The Power Africa team used 71,658 data points from 2,674 distinct household (or community) areas. The 2,674 households received a vulnerability score based on three variables: population density, the proportion of households living off-grid, and household wealth. These variables play a critical role in determining how vulnerable a particular household or community may be to COVID-19: Residents of highly populated areas are at greater risk of viral infection; off-grid households require alternative energy sources; and less wealthy households are most in need of financial support.

Geospatial analysis optimized the logistics of distributing the solar home systems by minimizing the distance traveled between warehouses and recipients. Each solar home system company was assigned to the geographical cluster of prioritized communities nearest its warehouse to enable effective distribution to multiple households in the same journey. This efficiency ensured that units reached households as quickly as possible and reduced the risk of COVID-19 transmission across communities.

Geospatial Analysis Map- Prioritized communities across Lagos State
Geospatial Analysis Map - Prioritized communities across Lagos State

“Amidst the hunger and hardship being experienced in lower income households, a lack of energy would only put more strain on households during COVID-19. Sosai is honored to be part of the work being done by Lagos State to alleviate energy poverty in the state,” explained Habiba Ali, Managing Director of Sosai Renewables.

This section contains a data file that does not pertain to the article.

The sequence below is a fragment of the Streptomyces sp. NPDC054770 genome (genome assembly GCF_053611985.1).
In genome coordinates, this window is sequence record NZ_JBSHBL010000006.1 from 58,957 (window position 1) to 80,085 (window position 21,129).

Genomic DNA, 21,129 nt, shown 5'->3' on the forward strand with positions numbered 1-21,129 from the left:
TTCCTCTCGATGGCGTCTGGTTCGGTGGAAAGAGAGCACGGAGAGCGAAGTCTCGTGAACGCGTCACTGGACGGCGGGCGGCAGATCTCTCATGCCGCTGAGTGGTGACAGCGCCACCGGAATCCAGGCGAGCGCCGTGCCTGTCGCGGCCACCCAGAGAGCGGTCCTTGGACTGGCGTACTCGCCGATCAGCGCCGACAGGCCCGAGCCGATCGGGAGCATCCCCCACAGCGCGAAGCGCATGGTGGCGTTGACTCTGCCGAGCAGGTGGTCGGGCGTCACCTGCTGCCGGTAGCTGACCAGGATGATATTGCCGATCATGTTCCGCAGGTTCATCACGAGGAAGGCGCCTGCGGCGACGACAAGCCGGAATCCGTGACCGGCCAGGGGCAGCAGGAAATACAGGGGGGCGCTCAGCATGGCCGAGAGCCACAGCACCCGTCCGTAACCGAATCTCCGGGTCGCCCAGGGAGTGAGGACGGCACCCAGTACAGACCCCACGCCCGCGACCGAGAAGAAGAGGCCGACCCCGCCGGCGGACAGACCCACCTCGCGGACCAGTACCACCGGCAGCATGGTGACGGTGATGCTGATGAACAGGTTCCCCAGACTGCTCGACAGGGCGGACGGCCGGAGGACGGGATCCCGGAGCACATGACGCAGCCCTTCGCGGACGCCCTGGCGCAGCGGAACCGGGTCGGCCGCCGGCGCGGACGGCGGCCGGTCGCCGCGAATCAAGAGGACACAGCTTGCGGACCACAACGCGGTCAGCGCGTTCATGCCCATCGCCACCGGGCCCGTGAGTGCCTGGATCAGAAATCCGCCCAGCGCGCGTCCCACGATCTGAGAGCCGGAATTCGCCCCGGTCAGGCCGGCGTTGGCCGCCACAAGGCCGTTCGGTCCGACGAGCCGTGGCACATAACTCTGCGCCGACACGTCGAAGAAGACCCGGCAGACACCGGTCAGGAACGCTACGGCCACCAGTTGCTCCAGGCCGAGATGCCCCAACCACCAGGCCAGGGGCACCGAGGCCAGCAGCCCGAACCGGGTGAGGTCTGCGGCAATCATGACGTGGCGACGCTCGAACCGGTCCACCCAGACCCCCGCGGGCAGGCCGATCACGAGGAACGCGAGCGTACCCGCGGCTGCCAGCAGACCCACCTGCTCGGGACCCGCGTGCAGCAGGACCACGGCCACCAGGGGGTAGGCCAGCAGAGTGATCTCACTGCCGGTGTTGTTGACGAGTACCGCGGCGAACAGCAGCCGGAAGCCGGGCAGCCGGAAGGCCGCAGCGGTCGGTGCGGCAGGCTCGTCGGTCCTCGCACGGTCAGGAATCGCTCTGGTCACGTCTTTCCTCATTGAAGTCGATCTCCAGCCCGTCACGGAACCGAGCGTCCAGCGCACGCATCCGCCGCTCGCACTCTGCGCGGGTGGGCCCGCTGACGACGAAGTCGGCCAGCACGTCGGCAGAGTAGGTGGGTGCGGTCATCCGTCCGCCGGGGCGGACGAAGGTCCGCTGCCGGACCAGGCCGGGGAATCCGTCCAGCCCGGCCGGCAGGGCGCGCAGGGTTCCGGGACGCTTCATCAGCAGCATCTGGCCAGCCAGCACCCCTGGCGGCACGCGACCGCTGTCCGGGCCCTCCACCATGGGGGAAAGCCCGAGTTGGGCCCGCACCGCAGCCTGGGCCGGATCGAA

Since the analysis identified distribution targets by community and not individual household, the team recommended working with community leaders more familiar with the individuals within the communities to support this effort.

This is an important feature of any analytic effort that relies on geospatial data to pinpoint areas of highest interest. For full impact, analytics must be paired with local knowledge. Communities in Nigeria tend to be close-knit with strong governance structures from respected community leaders, church leaders, imams, and traditional market leaders, as well as local pharmacists and chemists. These leaders can provide local context and ensure that donated solar home system units make the greatest impact.

Power Africa and CrossBoundary also provided key considerations to assist with the last mile distribution effort, such as prioritizing ‘dual at-risk’ households where elderly caregivers are responsible for taking care of young children given the disproportionate effect of COVID-19 on the elderly and the potential for young children to be pushed into protracted poverty in the event of the loss of the family breadwinner. Other suggestions included prioritizing households with health workers due to their critical role in the fight against the virus.

The team also suggested allocating higher capacity units to healthcare centers, which typically have higher energy demand than lower income households or allocating them to densely populated tenement buildings that house more than a single household. This would improve the living conditions of overcrowded urban residential areas that often rely on petrol or diesel generators with adverse health effects from air and noise pollution.

Learn more about the data analytics process Power Africa used to inform this work in this case study.